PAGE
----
Do Our Pantries Need A Baking Salt?
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An American company named Diamond Crystal Salt Co has come up with a new Fine Kosher Baking Salt which the company claims can deliver superior taste and results. The fine-cut salt, its makers claim, dissolves, mixes and blends faster and more evenly into batters and doughs than traditional table salt, which is why it's thought to be more baking-friendly. 

The salt comes with a helpful conversion chart which explains that ⅜ teaspoon of 'baking salt' equals ¼ teaspoon of regular kosher salt. Kosher salt is a popular ingredient in baking because it has a clean taste and a unique texture, which is coarser than regular salt so it can enhance the flavour and texture of baked goods. 

A super-fine kosher salt has all these qualities along with superior blendability. However, does baking need a salt dedicated to it, especially since many classic baking recipes actually call for table salt? Let’s find out. 

Kosher Salt vs Table Salt, Which One Do Bakers Swear By? 

It's common knowledge that bakers swear by regular table salt when it comes to making delicate sponges when the dry ingredients must be sifted to break up any clumps in the flour. Table salts contain potassium iodide and an anti-caking agent that helps prevent them from clumping.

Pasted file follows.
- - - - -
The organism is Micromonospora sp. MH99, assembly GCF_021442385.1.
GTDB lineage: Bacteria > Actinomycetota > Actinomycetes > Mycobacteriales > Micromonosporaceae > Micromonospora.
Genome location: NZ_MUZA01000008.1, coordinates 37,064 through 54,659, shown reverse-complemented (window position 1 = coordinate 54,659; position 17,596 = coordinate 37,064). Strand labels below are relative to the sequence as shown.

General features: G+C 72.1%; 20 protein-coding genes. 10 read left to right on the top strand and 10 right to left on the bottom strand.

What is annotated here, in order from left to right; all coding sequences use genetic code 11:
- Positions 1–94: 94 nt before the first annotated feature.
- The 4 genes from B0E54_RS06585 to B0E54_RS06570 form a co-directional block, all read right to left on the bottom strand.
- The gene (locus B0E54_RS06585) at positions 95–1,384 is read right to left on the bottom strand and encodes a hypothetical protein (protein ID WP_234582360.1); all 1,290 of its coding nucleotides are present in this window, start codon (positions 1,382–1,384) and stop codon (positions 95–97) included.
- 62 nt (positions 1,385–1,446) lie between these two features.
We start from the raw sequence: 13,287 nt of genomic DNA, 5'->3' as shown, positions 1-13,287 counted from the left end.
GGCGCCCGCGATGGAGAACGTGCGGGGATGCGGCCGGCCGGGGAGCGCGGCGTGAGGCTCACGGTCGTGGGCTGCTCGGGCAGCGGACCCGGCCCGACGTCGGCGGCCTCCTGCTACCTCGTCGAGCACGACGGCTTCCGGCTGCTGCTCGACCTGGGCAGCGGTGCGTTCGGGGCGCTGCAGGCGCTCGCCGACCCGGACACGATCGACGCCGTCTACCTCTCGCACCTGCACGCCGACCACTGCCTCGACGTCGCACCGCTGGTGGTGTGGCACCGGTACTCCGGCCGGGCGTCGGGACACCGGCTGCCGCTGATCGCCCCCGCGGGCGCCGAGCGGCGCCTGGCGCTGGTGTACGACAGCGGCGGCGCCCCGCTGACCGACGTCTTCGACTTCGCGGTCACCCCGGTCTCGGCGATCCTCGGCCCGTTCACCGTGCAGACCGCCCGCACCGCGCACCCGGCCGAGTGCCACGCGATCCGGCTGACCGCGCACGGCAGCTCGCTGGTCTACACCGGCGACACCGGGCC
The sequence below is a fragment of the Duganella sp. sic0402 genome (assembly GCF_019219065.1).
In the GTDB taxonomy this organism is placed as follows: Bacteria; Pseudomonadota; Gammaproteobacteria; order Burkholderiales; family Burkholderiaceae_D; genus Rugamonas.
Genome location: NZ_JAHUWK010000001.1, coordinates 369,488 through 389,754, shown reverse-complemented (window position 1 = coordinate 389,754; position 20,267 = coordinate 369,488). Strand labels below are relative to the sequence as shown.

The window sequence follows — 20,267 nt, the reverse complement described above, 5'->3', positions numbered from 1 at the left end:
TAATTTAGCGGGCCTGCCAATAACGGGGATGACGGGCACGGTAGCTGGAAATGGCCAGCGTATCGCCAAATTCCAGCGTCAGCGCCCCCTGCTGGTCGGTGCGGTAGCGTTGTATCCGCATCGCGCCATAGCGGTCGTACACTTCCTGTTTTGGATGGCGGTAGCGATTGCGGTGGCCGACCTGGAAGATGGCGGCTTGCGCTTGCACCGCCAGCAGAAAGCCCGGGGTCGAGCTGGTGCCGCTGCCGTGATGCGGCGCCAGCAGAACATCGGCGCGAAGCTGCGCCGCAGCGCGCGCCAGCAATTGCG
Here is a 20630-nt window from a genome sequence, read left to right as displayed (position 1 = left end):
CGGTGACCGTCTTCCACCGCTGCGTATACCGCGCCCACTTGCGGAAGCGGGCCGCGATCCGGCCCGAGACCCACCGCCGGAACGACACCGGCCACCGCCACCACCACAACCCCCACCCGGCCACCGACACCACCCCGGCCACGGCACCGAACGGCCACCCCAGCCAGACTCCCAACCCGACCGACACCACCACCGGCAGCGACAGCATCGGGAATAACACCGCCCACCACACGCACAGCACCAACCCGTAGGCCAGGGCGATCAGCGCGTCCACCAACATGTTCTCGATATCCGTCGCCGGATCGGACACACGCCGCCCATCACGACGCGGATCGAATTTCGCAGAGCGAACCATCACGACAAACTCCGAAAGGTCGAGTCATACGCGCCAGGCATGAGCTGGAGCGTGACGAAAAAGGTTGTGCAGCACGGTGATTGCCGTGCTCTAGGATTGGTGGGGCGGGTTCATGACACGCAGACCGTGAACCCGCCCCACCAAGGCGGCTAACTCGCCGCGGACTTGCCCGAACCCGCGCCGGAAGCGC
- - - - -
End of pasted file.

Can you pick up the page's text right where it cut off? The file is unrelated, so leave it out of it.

While kosher salt may be too unrefined for baking, baking salt that's too finely cut can be prone to overmixing, hence affecting complex batters like brownie batter which needs to be handled carefully. 

Maldon, the famous British gourmet salt, favoured by chefs Jamie Oliver and Delia Smith for baking, is in fact, a coarse finishing salt, which has sizeable particles and is famed for its natural crunch. Knowing Tik Tok food culture, the newly introduced baking salt, which is possibly the first of its kind may just create a new market altogether for over-fine salts, designed particularly for baking purposes. This hype, however, is nothing new. The trend of luxury salts has seen an uptick in the recent past. 

The Long Trend Of Creating Baking Salts 

A few months ago, another American salt company called Jacobsen & Co. introduced their Disco Di Sale salt disks. These salt disks contain exactly 10 grams of compressed Italian fine sea salt so you don't have to improvise how much salt the pasta water really needs when it's boiling. Although it may sound too much, chefs across the world gave the product their seal of approval. 

New York-based chef David Chang who owns the noodle bar chain Momofuku, also introduced a series of salt seasonings, dedicated to savoury cooking. The salts were classified as savoury, spicy and tingly and promised a concentrated umami punch for grilled meats, stir-fries, noodles etc. 

Chang revealed that he did exhaustive tasting tests of different ratios of salt to water and noticed that when a dish is perfectly seasoned, it simultaneously feels like it has too much and too little salt. He called this the ‘saltiness paradox,' which influenced his range of seasonings which are curated for specific tastes. So, there’s really no telling if baking salt is poised to become the next trend which fascinates the culinary world, even if chefs have been baking without it just fine.